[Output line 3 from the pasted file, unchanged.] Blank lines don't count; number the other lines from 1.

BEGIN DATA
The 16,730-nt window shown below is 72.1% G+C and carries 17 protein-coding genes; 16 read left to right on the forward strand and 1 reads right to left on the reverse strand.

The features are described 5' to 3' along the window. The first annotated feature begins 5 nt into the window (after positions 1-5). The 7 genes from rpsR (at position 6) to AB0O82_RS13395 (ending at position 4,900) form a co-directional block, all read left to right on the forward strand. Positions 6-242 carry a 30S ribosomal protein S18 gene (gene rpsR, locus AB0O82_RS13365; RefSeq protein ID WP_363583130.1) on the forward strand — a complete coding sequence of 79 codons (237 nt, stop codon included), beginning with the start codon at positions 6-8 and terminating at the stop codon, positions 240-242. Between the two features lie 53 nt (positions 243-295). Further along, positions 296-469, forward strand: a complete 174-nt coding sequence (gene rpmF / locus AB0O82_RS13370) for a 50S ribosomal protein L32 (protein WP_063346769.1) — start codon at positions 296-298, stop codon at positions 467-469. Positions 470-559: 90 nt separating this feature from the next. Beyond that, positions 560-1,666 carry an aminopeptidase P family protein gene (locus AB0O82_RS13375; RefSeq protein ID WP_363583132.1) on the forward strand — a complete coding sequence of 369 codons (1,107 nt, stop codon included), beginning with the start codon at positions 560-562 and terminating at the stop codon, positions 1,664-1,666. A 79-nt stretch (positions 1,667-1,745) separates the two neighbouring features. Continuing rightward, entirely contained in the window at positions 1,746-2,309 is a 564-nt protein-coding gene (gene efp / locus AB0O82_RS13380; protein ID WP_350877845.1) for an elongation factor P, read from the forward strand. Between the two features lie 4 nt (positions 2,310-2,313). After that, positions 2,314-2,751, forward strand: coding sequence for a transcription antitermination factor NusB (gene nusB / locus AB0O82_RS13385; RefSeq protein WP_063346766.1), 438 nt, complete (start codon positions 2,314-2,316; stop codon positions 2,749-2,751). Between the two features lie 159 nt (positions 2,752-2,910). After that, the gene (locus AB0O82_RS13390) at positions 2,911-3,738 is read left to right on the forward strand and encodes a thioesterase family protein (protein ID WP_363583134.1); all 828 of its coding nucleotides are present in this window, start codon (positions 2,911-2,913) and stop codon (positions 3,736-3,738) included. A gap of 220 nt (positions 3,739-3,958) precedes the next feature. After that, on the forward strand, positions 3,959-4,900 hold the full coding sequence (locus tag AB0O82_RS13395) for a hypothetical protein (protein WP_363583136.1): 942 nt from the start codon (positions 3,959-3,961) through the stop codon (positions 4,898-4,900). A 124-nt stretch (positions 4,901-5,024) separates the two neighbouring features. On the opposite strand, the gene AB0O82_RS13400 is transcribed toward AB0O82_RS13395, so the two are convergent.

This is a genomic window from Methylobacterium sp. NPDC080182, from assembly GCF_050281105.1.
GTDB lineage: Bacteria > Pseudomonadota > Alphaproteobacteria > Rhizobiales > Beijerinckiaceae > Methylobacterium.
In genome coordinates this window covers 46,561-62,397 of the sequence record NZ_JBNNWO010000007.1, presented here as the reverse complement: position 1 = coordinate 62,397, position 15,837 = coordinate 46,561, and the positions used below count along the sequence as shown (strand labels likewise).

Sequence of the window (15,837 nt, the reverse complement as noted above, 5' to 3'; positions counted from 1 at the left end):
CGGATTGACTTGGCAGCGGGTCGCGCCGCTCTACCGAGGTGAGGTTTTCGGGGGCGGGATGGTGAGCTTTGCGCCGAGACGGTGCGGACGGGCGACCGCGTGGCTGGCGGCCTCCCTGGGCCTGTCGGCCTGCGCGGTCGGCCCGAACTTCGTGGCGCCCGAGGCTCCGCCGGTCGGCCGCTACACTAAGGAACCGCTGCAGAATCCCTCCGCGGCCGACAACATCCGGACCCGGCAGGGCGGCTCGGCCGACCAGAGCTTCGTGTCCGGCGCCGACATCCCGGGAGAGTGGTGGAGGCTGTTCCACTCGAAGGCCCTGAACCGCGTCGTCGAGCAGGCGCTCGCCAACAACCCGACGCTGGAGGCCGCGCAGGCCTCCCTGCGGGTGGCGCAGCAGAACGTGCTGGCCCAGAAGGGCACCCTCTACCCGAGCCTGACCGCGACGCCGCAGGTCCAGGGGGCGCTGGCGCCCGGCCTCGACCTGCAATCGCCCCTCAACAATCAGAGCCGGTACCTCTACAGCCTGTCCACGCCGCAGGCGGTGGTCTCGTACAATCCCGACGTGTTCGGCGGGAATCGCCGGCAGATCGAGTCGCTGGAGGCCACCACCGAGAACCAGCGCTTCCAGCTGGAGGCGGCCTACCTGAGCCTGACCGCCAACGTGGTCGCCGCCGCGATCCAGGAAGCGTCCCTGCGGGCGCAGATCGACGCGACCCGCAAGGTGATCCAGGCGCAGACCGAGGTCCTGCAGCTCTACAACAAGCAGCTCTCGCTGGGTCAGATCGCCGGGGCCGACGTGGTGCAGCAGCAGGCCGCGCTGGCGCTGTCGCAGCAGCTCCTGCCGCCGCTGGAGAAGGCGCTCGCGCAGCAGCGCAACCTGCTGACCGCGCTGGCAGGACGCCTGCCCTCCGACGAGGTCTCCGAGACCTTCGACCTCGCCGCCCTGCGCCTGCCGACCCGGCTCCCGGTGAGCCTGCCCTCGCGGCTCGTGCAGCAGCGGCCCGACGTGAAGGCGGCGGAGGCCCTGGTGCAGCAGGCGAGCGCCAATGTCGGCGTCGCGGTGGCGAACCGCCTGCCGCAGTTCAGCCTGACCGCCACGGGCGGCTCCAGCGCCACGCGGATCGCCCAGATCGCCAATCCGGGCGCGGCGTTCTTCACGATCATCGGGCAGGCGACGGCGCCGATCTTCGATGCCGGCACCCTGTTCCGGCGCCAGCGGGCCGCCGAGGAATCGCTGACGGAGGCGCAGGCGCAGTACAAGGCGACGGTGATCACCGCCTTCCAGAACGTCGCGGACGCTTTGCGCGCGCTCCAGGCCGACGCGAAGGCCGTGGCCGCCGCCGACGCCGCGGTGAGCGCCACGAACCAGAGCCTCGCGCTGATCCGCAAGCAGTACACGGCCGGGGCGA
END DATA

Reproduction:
This is a genomic window from Methylobacterium sp. NPDC080182, from assembly GCF_050281105.1.